There was a sudden, belated stir among the spectators, and André glanced at Grey, but he shook his head. The army took no official notice of what went on among the Indian scouts, save there was an incident involving regulars. And they didn’t get more irregular than the gentleman who had just left them.
André cleared his throat.
“Was he your . . . er . . . prisoner, my lord?”
“Ah . . . no. A, erm . . . relation by marriage.”
“Oh, I see.”
IT WAS FULL dark before the battle ended. William gathered as much from the orderly who’d brought him supper, and he could hear the sounds of a camp slowly reassembling itself as companies of soldiers came in, were dismissed, and scattered to drop their equipment and find food. Nothing like the usual sense of relaxation that lay on a camp after sunset. Everything was agitated and restless—and so was William.
His head ached horribly and someone had stitched his scalp; the stitches were tender and itching. Uncle Hal hadn’t come back, and he’d had no news whatever beyond the orderly’s sketchy report, which indicated only that there had been no clear victory over the Americans but that all three parts of Clinton’s army had withdrawn in good order, though with considerable casualties.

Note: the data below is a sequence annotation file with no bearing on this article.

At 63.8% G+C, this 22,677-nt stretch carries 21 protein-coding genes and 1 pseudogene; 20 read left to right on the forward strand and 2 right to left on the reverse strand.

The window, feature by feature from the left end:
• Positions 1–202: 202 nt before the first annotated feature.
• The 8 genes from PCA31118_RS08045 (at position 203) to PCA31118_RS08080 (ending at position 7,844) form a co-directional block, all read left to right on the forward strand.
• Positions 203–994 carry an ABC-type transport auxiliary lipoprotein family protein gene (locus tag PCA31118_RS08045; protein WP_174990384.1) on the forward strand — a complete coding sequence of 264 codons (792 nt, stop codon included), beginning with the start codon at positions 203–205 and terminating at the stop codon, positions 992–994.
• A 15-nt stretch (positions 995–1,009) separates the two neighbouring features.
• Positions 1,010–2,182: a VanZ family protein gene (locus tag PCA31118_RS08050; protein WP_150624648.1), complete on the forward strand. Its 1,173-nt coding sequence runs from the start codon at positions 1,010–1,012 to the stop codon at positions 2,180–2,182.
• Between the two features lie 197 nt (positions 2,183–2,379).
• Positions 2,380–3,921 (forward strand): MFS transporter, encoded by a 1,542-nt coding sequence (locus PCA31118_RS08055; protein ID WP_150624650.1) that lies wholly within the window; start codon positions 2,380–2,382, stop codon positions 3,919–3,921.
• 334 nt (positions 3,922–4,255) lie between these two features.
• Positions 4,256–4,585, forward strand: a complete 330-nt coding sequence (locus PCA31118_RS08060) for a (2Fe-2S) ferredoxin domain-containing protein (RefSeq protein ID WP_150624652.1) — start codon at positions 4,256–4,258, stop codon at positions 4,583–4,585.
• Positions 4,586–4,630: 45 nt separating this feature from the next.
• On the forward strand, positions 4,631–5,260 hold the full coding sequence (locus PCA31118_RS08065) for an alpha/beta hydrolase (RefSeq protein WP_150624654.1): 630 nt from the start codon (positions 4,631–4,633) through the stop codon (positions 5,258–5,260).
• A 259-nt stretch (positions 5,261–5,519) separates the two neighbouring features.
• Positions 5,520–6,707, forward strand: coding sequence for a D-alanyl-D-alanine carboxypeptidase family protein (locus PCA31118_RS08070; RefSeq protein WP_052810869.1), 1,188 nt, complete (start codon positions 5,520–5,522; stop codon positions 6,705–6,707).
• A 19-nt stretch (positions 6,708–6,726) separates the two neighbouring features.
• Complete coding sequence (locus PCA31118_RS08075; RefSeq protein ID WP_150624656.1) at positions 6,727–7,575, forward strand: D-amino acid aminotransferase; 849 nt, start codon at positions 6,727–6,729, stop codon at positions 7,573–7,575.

He wasn’t sure he wanted any further news, to be honest. There was going to be a moment of reckoning with Sir Henry about that ignored order—though he supposed Sir Henry might just possibly be too preoccupied to realize . . .
Then he heard the sound of footsteps and sat up. His fretting disappeared on the instant when the tent flap lifted and he saw his father—Lord John, he corrected himself, but as an absent afterthought. His father seemed surprisingly small, almost fragile, and as Lord John limped slowly into the lantern light, William saw the stained bandage round his head, the makeshift sling, and when William cast his eyes down, he saw, too, the state of his father’s bare feet.
“Are you—” he began, shocked, but Lord John interrupted him.
“I’m fine,” he said, and tried for a smile, though his face was white and creased with fatigue. “Everything’s all right, Willie. As long as you’re alive, everything’s all right.”
He saw his father sway, put out a hand as though to steady himself, and, finding nothing to take hold of, withdraw it and force his body upright. Lord John’s voice was hoarse, and his exposed eye bloodshot and exhausted but . . . tender. William swallowed.